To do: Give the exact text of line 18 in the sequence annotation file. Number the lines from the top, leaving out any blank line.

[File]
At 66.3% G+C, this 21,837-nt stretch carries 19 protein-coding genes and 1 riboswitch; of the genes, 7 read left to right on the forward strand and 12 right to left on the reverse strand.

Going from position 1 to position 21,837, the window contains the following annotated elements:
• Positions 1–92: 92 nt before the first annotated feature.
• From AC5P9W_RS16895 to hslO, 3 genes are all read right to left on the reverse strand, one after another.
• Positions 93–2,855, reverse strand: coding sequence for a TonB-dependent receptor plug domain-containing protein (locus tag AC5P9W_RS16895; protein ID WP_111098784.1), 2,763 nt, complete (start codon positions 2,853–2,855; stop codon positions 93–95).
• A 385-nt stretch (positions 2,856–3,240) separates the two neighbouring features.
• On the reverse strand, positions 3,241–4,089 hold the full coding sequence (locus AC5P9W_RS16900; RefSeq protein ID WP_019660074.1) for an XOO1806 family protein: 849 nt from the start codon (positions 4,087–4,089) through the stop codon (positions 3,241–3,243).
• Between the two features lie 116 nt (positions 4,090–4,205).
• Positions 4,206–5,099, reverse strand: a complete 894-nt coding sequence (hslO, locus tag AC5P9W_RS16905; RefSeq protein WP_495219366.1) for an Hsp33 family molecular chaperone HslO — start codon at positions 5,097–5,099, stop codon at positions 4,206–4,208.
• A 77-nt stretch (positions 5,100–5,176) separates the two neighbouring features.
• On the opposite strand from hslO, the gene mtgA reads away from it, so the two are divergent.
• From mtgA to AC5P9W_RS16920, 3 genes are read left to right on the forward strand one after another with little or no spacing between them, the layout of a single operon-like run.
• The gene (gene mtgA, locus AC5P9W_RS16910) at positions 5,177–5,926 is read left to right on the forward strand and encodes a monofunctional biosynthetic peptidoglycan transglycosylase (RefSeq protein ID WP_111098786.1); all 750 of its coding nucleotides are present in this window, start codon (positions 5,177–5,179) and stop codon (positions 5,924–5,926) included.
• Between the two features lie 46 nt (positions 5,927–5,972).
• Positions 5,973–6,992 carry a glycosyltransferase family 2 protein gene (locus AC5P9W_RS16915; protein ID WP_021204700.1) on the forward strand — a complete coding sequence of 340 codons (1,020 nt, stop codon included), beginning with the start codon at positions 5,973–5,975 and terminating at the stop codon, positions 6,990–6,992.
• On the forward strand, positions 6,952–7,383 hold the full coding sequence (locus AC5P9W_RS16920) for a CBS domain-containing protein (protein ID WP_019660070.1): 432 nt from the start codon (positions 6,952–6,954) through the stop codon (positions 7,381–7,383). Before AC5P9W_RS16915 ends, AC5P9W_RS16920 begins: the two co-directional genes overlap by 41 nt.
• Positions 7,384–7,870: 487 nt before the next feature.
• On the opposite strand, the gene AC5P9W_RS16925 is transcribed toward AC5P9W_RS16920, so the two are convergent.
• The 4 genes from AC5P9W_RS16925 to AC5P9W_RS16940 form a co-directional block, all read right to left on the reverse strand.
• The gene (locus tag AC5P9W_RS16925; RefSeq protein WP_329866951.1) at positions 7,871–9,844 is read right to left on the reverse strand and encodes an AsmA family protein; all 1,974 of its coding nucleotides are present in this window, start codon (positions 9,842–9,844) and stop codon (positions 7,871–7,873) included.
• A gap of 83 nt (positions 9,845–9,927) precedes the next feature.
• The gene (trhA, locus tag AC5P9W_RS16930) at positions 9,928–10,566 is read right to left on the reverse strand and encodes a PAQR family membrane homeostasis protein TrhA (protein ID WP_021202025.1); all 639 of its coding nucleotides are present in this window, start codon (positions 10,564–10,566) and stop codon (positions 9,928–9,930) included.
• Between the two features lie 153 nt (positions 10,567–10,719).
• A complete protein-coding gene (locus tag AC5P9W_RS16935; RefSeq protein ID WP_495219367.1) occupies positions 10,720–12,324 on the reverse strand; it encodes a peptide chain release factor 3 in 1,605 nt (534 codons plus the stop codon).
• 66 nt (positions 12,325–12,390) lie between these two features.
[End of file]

• On the opposite strand, the gene AC5P9W_RS16925 is transcribed toward AC5P9W_RS16920, so the two are convergent.